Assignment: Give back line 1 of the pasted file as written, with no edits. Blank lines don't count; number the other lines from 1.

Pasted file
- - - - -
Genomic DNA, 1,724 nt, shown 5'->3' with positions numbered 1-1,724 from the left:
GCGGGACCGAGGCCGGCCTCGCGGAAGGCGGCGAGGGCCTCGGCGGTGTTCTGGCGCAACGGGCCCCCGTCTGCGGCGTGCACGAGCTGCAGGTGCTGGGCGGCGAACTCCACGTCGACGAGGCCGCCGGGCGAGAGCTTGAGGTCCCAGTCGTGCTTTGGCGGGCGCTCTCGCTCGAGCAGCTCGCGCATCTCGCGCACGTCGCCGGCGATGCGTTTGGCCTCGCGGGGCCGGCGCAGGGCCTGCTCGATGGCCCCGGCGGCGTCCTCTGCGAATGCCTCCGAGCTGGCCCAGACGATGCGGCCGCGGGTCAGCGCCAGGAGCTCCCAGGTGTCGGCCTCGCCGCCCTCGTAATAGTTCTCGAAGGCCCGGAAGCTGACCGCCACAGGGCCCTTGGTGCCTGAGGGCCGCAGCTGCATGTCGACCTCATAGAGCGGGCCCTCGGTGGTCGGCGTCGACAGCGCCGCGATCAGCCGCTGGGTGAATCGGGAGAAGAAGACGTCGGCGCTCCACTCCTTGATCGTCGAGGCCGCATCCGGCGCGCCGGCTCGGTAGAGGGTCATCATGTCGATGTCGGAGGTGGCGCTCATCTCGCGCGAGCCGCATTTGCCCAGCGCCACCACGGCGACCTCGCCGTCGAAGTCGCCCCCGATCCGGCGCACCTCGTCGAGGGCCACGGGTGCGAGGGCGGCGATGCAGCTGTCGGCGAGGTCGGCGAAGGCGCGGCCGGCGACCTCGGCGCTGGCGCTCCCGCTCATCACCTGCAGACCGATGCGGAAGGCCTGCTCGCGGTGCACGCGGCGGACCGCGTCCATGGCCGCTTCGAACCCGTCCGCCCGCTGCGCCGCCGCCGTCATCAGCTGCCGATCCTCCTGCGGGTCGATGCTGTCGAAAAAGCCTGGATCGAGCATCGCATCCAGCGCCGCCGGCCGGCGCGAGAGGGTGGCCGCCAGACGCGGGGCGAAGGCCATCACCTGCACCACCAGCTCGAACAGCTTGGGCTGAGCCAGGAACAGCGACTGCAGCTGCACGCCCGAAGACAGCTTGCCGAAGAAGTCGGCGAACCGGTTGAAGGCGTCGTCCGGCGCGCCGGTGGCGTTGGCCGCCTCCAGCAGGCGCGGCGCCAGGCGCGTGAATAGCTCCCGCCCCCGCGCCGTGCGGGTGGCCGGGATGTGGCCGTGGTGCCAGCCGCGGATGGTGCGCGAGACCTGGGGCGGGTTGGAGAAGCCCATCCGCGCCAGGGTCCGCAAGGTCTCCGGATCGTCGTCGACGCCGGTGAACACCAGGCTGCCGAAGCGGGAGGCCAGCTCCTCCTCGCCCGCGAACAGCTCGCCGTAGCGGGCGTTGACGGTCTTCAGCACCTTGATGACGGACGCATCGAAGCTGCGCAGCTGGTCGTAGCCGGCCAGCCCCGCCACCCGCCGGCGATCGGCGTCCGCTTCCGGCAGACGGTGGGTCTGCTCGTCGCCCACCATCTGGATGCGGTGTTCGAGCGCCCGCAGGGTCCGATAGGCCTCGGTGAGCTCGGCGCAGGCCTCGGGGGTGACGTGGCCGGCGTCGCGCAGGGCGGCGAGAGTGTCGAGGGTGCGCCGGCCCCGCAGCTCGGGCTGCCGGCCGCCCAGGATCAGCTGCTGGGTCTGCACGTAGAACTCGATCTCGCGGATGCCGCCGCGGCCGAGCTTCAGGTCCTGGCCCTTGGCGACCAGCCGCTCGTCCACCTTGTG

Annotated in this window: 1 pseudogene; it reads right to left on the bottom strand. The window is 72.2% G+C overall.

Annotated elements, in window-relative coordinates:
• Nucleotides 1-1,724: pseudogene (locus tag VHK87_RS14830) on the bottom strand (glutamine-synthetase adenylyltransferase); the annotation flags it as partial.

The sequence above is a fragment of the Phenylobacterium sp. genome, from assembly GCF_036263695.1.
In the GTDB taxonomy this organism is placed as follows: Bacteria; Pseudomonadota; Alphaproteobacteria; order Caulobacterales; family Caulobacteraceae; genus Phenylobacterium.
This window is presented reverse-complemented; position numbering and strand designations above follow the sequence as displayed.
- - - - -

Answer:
Genomic DNA, 1,724 nt, shown 5'->3' with positions numbered 1-1,724 from the left: